October 15th, 2008

VGA over wireless: fascinating, but is it even truly feasible now?

IOGEAR (I believe it's all capitalized) sent me some spam today, but it's spam that I'm actually semi-interested in. Cuz, hey, it's the geek factor, right?

Apparently they have a new device which connects to a USB port on your computer and wirelessly transmits video to a receiver that connects (via VGA) to a monitor up to 30 feet away. This lets you wirelessly set up extended or mirrored desktops. Which, I think, is pretty cool.

But my second thought was, how is this even possible? The device supports up to 1600x1200 with 32-bit color depth. If you do the math, it doesn't seem to work out:

  1. USB supports up to 480 megabits per second, which translates to 60 megabytes per second.

  2. A 1600x1200x32 screen -- at 1,920,000 pixels times 4 bytes (32 bits) per pixel -- requires 7,680,000 bytes, or almost 8 megabytes per frame.

  3. At a basic refresh rate of 60 Hertz, you'd need almost 480 megabytes per second bandwidth to transmit all that data. That's 8 times the bandwidth of USB, to say nothing of whatever wireless protocol they're using. In fact, if you look at the spec sheet, it says the "real throughput" is only 130 megabits per second, which makes it sound like they're using 802.11n. In which case, the bandwidth limitations of USB are insignificant because the wireless is the real bottleneck here.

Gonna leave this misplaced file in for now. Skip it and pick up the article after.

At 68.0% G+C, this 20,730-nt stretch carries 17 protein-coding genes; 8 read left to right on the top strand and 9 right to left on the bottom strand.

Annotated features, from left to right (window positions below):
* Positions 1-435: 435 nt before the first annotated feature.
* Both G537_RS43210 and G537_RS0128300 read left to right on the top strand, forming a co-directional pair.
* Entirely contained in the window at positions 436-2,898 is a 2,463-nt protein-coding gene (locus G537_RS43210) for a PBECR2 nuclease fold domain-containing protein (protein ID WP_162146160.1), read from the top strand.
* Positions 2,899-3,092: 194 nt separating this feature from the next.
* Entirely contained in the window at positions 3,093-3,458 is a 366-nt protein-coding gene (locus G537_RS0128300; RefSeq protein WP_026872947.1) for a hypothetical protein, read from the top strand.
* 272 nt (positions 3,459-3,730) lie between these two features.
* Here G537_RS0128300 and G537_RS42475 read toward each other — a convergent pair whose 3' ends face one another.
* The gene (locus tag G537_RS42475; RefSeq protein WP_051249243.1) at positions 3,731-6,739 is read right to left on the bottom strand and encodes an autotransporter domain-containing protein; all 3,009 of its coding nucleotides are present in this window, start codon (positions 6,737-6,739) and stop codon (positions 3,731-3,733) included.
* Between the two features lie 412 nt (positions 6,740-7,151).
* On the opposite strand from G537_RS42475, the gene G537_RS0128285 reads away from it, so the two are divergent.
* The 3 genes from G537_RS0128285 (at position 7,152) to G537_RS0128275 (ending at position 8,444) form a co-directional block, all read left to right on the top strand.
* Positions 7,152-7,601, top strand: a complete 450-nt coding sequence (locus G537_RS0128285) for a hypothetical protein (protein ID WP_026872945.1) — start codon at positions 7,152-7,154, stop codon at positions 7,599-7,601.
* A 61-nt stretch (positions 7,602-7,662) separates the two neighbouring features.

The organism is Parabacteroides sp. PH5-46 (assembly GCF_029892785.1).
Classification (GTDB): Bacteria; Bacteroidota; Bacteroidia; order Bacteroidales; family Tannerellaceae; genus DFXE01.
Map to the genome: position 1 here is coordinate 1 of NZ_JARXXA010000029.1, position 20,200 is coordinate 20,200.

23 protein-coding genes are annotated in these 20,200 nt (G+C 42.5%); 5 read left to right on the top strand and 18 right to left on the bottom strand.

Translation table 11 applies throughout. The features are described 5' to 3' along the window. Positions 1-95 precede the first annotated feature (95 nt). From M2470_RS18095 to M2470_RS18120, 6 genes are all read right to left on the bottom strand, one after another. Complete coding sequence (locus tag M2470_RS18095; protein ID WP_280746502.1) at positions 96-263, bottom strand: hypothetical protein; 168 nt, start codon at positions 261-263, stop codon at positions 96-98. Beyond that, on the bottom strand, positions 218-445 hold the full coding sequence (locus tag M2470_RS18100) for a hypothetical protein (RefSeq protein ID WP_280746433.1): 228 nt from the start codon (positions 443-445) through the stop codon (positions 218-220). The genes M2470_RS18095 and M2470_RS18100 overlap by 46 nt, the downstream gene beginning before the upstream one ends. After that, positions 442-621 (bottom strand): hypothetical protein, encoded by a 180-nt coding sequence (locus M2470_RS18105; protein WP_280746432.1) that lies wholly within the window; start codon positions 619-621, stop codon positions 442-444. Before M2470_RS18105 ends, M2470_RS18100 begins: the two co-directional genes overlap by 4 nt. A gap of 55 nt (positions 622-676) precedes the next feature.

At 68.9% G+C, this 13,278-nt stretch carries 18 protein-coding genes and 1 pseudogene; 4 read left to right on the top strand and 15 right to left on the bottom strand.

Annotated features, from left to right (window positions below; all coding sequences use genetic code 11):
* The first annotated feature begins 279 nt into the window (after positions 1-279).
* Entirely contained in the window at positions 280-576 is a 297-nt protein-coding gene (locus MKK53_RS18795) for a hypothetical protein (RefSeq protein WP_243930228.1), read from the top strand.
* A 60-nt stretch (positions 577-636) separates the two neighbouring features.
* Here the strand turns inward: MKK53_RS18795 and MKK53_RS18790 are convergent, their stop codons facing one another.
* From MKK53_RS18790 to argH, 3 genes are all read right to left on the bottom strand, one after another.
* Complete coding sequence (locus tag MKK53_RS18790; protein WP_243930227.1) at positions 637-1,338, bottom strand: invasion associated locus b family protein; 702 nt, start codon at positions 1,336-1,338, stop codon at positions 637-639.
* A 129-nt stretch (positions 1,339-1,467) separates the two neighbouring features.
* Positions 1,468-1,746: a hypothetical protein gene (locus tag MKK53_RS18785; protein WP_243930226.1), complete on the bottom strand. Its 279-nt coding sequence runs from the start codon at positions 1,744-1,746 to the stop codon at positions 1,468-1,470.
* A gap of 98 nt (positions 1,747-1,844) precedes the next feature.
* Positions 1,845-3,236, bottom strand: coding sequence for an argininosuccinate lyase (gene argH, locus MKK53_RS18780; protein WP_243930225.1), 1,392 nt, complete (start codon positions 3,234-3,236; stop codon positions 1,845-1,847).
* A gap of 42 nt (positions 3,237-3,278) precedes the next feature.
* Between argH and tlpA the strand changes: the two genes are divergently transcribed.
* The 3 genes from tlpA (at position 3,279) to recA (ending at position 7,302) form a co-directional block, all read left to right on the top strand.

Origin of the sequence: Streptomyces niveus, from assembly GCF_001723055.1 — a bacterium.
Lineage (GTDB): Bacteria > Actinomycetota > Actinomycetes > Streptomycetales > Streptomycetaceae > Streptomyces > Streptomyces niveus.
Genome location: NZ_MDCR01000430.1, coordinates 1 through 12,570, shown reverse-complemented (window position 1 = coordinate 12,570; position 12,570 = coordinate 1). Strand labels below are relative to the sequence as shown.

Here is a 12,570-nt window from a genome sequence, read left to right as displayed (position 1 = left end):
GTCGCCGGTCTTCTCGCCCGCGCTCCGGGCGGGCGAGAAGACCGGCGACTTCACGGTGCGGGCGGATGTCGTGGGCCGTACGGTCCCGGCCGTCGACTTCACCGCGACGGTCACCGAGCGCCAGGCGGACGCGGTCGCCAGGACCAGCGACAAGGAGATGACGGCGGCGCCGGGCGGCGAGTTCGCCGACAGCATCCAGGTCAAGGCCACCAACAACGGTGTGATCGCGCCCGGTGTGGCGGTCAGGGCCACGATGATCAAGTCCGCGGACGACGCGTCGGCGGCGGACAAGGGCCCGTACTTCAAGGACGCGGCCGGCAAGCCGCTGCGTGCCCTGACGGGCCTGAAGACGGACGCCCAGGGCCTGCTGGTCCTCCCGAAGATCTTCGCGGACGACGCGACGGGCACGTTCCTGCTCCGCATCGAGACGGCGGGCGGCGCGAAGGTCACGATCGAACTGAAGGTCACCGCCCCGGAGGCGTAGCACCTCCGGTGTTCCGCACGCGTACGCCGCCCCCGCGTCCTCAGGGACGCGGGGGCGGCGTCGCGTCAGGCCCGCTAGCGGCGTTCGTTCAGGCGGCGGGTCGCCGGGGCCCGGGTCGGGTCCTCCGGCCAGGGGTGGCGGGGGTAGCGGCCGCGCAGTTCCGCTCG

4. According to my math, at 1600x1200x32, that gives you slightly over 2 frames per second (130 megabits per second divided by 8 bits per byte = 16.25 megabytes per second, compared to our roughly-8-megabytes-per-frame calculation from point #2 above). And that's a very, very, very poor refresh rate.

So unless I'm doing my math wrong, the bubble of such a wonderful device seems to be burst by the real-life bandwidth limitations of the technologies involved. I suppose they could use some kind of compression to wirelessly propagate only the actual changes from one frame to the next, but then whenever you had a lot of movement onscreen, you'd start dropping frames like crazy (or getting some truly bizarre artifacting). I suppose it could incorporate some kind of non-lossy compression too, but that would demand substantial realtime processing power at both the transmitter and receiver ends.

Am I just missing something incredibly obvious? Or is it true that this technology, while very promising, just isn't able to make good on its claims? I've done a little searching, and while I've found the product mentioned by some news outlets, I haven't found any mention of the bandwidth issue I've addressed here.

I'll keep poking around, but I just wanted to pen these off-the-cuff thoughts to see if any tech-savvy LJ-ers could point out a simple error in my math, or something else I'm overlooking.